Tuesday, October 12, 2010

Shut up long enough to make a good game.

My god, they've been running a smear campaign on the power of the 360 since the damn hardware was revealed (Xbox 1.5, anyone?), and 5 years later, against all odds (measured by Sony), the system has been able to hold its own, in many ways matching and even besting the PS3's lineup technically as well as artistically.

So why am I still reading lines like this?

"Well, yeah. Yeah. I mean we're still a way away from launching so we're probably going to throw more stuff on that Cell processor. So yeah... Do you think [Xbox 360] could pull off Uncharted 2? Everyone's comparing us to Uncharted 2, so if you think you can make Uncharted 2 on Xbox then OK maybe you can make Infamous 2 on Xbox."

--Darren Bridges, Sucker Punch

Nevermind the fact that inFamous wasn't a technical marvel to begin with and its sequel is really less than groundbreaking in the visuals department (compared to Uncharted 2? WHERE?)It's always the same thing. Somehow, some way, if you're making a PS3 game, it's absolutely imperative that you annouce it isn't possible on any other console at some point during its development.

I realize that mudslinging is a favorable part of any console makers strategy, but when does it stop being clever and start being shortsighted? I keep seeing this trend exemplified in first-party titles like Ratchet and Clank, God of War 3, Killzone 2, and most infamously in Assassin's Creed 5 years ago, with an all-too-catty Sony ready to declare that the game's advanced animation system and physics were too detailed for the 360 to handle. (The game later released with negligible differences.)

Anyone ever hear of Nintendo constantly defending the Wii's honor, touting its motion control like some kind of safety net? How about Microsoft? As far as I can see, they or Nintendo don't care, because at the end of the day, people either buy the games or they don't. Sony devs however, feel it necessary to prove themselves through statements and graphical or hardware specs instead of gameplay. Does PS3 have more raw power? Yes. However, all the potential in the world means nothing if no one's tapping it, and so far very few developers outside of their vaunted first party on PS3 has used it in a unique or compelling way.

Haven't I seen this before?

What WOULD be appreciated, are statements rooted in fact about actual limitations, and how they relate to a game's direction. Not some mini seminar about the PS3's SPUs, or the Cell processor, or the blu-ray disc, and how it adds up to some unassailable miracle formula. There are a ton of factors that go into a game's development on console, from how their CPUs delegate tasks, to their GPU and the amount of redering techniques possible (zzz), but at the end of the day, they are JUST SPECS. They aren't physical, or legal reasons a game can't be multiplatform, they are numbers, and numbers were invalidated the minute consoles became so complex we couldn't define them by bits anymore.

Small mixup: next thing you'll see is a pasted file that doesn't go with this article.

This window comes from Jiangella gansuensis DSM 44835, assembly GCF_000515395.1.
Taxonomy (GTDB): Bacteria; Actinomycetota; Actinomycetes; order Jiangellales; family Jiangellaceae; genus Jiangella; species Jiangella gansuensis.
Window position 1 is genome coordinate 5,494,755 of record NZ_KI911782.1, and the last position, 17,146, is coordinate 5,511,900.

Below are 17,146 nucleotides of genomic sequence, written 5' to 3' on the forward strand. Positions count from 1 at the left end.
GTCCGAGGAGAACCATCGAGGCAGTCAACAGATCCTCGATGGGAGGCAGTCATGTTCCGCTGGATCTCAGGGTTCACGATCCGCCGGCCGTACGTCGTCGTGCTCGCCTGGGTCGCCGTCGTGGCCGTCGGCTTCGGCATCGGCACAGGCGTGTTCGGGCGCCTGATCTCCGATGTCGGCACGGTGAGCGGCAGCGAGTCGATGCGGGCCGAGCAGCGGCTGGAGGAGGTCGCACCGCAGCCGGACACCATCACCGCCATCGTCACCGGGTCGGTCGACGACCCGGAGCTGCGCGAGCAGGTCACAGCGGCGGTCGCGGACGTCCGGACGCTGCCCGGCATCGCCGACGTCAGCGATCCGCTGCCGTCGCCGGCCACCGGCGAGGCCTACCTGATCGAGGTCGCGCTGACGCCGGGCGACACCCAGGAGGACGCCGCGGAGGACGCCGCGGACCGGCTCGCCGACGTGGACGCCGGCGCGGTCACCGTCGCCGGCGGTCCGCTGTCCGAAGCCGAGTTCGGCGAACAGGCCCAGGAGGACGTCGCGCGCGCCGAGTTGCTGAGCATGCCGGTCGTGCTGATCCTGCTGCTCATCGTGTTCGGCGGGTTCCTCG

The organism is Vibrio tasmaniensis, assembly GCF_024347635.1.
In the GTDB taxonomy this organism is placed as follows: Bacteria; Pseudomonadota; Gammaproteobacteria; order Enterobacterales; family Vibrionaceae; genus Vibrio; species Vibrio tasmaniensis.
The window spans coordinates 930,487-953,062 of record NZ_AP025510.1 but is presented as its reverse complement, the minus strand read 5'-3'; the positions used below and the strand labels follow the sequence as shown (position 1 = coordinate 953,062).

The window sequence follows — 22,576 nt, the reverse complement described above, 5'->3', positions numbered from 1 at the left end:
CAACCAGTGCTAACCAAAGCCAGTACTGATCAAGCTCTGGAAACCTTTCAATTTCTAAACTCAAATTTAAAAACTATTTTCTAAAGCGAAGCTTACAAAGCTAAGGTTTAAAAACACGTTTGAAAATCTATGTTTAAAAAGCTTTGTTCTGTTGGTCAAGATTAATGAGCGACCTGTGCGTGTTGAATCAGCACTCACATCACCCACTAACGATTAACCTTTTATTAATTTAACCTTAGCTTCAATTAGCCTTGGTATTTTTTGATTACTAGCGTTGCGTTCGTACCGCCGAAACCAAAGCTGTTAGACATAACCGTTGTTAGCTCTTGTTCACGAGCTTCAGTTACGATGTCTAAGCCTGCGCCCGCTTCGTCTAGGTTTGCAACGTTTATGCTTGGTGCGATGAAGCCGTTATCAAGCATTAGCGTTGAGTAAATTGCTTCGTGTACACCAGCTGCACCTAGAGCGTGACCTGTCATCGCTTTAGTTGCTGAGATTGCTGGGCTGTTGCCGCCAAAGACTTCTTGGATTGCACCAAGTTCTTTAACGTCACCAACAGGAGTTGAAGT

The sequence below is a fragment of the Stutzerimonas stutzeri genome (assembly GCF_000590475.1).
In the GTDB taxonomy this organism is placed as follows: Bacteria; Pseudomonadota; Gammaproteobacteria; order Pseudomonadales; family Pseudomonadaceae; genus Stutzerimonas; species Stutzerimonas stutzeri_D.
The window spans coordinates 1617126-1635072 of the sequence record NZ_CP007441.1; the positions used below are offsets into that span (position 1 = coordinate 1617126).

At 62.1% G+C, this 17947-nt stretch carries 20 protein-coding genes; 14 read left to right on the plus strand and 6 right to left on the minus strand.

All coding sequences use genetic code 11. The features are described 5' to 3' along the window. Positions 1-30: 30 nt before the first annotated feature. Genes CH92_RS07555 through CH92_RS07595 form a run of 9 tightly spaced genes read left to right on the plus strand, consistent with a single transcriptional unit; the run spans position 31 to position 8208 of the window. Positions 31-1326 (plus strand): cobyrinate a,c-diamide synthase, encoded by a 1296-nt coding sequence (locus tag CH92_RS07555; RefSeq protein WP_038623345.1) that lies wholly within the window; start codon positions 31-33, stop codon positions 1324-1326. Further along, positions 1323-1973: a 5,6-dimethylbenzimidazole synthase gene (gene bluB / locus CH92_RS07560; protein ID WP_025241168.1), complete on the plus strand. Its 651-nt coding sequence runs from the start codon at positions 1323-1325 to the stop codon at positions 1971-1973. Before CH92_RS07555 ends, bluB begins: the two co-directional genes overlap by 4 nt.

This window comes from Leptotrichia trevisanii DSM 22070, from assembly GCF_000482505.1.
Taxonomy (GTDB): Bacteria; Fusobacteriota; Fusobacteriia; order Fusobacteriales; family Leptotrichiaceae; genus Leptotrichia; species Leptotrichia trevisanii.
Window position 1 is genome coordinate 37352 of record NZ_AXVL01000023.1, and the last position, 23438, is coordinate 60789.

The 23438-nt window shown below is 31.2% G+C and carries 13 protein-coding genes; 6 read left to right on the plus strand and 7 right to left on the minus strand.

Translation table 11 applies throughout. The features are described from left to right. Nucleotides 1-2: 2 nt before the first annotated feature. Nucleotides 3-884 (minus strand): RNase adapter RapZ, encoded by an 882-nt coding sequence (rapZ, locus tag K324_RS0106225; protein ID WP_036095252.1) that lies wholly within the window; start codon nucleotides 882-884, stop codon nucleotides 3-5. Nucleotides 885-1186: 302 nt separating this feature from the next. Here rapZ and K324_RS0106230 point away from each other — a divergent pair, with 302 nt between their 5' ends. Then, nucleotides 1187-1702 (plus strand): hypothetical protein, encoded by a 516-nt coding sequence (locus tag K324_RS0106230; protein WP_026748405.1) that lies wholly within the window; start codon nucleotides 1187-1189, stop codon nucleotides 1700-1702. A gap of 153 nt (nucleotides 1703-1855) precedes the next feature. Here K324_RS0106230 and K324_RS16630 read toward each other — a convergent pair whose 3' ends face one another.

64-bit game. Seriously.

It's really unfortunate, but Media Molecule (LittleBigPlanet) has been the only exclusive Sony developer I can think of to buck the trend, citing that the game was not possible on another console not because of a technical reason, but because of the unique way they were using the PS3 hardware in regards to user-file sharing and other factors unrealated to the RELATIVE power of the console. In fact, they said it was very possible on a rival platform, given enough time and leniency of Microsoft's policies.

And that game is gorgeous.

I can't put my finger on it, but I think the thing that irks me the most is the fact that these baseless comments are being made from a limited, marketing perspective. If you are only using one kind of hardware, how exactly can you be absolutely sure that it's impossible anywhere else? It's cowardly, prattling on about how your game can't be done elsewhere when you have no plans to attempt bringing it aywhere else. It's akin to zealots declaring their religion the one true following, while turning a blind eye to even the slightest opposing idea. Any developer using both systems has stated that the systems both have their strengths and weaknesses (NOT that one is explicitly 'better'), and when a like-for-like game releases on both consoles and looks simply amazing, it only makes those who spoke up seem less talented than they actually are.

Post-Castlevania, No one has any excuse now.

"You'll look at it and see that there's no way we could have done this game on 360."

Really, Sucker Punch. I know Sony needs to market their first party titles and this tradition is a huge part of it. I know there's a need get the fanboy fires raging and the tin hats in play, but I really don't think I'm alone in saying that maybe they should focus less on how their game compares to Uncharted 2 (read:it doesn't), and more on just making a good enough game to be noticed in the glut of highly anticipated releases next year. Because I must say. inFamous barely held itself up when being relentlessly (unfairly?) compared to Prototype, and that was a new IP. In fact, I'd go as far to say that if it weren't for Prototype, it probably wouldn't have sold that well, relative quality be damned.

Many things in 2011 are sequels and reimaginings of some -very- strong titles.

With that in mind, and the prerequisite PS3 dev braggart quota filed, I hope it's back to work.

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